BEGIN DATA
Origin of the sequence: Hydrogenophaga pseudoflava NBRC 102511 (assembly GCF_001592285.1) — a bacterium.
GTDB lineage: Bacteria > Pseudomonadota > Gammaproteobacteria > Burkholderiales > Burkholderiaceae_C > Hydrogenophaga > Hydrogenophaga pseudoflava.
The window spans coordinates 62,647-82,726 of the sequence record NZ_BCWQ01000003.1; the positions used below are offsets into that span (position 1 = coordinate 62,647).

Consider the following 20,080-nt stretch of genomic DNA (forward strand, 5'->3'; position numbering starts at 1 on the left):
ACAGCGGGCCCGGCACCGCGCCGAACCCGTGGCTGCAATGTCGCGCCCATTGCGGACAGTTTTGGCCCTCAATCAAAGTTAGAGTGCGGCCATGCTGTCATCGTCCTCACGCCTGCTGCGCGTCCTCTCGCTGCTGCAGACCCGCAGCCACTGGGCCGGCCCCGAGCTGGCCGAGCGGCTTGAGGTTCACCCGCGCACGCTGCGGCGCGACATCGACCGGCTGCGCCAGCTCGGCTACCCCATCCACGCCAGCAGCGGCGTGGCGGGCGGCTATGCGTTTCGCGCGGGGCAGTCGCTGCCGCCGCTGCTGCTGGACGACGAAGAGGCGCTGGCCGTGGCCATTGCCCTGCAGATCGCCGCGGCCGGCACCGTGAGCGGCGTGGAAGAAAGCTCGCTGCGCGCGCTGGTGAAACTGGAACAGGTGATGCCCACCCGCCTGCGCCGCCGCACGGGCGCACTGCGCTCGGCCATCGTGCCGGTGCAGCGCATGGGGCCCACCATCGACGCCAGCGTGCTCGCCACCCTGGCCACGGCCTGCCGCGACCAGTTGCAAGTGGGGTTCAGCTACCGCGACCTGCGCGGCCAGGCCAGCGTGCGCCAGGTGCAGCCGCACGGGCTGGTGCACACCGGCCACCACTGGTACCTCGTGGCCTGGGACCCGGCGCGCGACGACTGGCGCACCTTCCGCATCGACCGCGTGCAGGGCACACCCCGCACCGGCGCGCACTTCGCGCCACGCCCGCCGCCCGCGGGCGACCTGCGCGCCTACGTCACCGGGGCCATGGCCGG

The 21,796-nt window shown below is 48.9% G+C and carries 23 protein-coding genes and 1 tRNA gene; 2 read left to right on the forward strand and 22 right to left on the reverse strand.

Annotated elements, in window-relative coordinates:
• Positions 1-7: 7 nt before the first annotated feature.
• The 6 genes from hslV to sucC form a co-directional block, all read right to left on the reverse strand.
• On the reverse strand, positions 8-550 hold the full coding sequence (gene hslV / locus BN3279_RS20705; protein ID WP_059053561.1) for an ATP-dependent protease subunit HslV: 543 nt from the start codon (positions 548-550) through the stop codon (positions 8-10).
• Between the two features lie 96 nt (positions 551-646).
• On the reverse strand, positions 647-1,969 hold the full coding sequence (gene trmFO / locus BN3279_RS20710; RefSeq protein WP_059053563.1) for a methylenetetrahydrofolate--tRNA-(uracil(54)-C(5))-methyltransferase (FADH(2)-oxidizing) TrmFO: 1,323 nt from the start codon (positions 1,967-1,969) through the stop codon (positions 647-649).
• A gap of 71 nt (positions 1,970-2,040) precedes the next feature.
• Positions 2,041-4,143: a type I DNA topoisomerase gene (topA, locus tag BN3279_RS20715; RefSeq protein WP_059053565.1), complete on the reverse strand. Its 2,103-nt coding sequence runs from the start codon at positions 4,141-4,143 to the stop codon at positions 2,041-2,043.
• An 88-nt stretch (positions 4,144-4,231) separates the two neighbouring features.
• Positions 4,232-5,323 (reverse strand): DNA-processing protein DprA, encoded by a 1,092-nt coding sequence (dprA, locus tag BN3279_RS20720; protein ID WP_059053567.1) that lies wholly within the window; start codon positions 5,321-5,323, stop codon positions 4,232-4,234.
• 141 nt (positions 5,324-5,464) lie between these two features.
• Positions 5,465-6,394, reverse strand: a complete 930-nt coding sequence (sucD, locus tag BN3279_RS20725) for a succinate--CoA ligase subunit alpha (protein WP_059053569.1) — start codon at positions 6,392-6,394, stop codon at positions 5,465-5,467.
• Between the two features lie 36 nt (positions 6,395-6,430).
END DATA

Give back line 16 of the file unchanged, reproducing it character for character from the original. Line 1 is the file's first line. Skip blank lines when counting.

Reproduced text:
• Positions 4,232-5,323 (reverse strand): DNA-processing protein DprA, encoded by a 1,092-nt coding sequence (dprA, locus tag BN3279_RS20720; protein ID WP_059053567.1) that lies wholly within the window; start codon positions 5,321-5,323, stop codon positions 4,232-4,234.